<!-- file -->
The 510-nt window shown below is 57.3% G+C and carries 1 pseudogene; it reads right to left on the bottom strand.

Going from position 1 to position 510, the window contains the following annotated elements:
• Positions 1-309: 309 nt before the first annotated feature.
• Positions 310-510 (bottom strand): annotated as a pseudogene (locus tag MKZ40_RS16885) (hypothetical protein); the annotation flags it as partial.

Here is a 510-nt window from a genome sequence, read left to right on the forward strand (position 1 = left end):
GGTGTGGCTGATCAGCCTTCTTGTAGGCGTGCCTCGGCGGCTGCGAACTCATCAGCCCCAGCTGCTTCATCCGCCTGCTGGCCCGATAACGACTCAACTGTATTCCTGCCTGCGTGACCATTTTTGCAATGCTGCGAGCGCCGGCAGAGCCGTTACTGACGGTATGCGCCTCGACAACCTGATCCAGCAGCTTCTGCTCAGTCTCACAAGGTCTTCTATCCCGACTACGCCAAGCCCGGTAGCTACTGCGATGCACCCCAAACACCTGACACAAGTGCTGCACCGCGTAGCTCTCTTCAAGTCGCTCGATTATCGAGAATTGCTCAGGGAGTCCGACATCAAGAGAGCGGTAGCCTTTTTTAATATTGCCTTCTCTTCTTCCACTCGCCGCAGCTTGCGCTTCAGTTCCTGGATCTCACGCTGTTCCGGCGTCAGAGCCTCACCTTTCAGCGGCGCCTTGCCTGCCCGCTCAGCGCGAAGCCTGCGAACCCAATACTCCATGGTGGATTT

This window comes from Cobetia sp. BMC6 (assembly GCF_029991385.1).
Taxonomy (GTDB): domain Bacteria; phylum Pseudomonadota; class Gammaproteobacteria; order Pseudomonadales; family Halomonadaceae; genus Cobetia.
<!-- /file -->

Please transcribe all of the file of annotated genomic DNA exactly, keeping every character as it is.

The 510-nt window shown below is 57.3% G+C and carries 1 pseudogene; it reads right to left on the bottom strand.

Going from position 1 to position 510, the window contains the following annotated elements:
• Positions 1-309: 309 nt before the first annotated feature.
• Positions 310-510 (bottom strand): annotated as a pseudogene (locus tag MKZ40_RS16885) (hypothetical protein); the annotation flags it as partial.

Here is a 510-nt window from a genome sequence, read left to right on the forward strand (position 1 = left end):
GGTGTGGCTGATCAGCCTTCTTGTAGGCGTGCCTCGGCGGCTGCGAACTCATCAGCCCCAGCTGCTTCATCCGCCTGCTGGCCCGATAACGACTCAACTGTATTCCTGCCTGCGTGACCATTTTTGCAATGCTGCGAGCGCCGGCAGAGCCGTTACTGACGGTATGCGCCTCGACAACCTGATCCAGCAGCTTCTGCTCAGTCTCACAAGGTCTTCTATCCCGACTACGCCAAGCCCGGTAGCTACTGCGATGCACCCCAAACACCTGACACAAGTGCTGCACCGCGTAGCTCTCTTCAAGTCGCTCGATTATCGAGAATTGCTCAGGGAGTCCGACATCAAGAGAGCGGTAGCCTTTTTTAATATTGCCTTCTCTTCTTCCACTCGCCGCAGCTTGCGCTTCAGTTCCTGGATCTCACGCTGTTCCGGCGTCAGAGCCTCACCTTTCAGCGGCGCCTTGCCTGCCCGCTCAGCGCGAAGCCTGCGAACCCAATACTCCATGGTGGATTT

This window comes from Cobetia sp. BMC6 (assembly GCF_029991385.1).
Taxonomy (GTDB): domain Bacteria; phylum Pseudomonadota; class Gammaproteobacteria; order Pseudomonadales; family Halomonadaceae; genus Cobetia.